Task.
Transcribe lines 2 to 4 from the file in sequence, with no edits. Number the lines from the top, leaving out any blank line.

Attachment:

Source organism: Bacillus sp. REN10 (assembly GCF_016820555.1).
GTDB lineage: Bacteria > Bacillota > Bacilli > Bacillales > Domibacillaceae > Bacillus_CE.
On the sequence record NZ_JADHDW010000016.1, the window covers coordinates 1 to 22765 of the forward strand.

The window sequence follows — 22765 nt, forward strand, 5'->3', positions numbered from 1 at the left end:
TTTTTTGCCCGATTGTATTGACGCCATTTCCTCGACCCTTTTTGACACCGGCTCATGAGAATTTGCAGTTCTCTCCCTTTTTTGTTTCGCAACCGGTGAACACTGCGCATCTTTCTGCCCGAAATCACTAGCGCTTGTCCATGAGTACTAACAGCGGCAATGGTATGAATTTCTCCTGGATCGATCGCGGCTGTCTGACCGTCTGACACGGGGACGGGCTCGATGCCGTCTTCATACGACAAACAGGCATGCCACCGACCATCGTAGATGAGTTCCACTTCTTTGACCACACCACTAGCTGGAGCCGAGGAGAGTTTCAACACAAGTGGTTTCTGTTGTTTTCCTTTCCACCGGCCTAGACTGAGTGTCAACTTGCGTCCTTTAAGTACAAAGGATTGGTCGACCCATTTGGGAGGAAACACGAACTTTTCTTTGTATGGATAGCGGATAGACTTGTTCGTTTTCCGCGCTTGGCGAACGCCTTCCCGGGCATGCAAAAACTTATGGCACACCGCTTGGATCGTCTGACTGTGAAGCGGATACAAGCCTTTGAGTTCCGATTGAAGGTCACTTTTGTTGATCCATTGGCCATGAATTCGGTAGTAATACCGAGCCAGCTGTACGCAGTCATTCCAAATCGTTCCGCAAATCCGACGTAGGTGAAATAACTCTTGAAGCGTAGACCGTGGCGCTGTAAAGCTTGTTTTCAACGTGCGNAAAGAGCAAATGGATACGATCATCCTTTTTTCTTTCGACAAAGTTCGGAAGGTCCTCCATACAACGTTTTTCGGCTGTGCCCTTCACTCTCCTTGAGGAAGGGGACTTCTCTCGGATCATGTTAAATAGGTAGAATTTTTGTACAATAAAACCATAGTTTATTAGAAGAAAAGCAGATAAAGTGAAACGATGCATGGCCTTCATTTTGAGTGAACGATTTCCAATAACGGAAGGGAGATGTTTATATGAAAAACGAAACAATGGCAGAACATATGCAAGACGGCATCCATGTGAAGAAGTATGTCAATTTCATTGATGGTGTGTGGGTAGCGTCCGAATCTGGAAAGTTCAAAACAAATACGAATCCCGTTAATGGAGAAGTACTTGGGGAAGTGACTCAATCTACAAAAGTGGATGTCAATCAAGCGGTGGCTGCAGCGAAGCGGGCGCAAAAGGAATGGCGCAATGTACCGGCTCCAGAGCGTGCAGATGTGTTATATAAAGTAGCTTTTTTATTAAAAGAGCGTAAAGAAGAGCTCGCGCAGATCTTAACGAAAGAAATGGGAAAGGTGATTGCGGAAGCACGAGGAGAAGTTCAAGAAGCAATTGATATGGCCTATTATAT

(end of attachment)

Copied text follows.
GTDB lineage: Bacteria > Bacillota > Bacilli > Bacillales > Domibacillaceae > Bacillus_CE.
On the sequence record NZ_JADHDW010000016.1, the window covers coordinates 1 to 22765 of the forward strand.

The window sequence follows — 22765 nt, forward strand, 5'->3', positions numbered from 1 at the left end: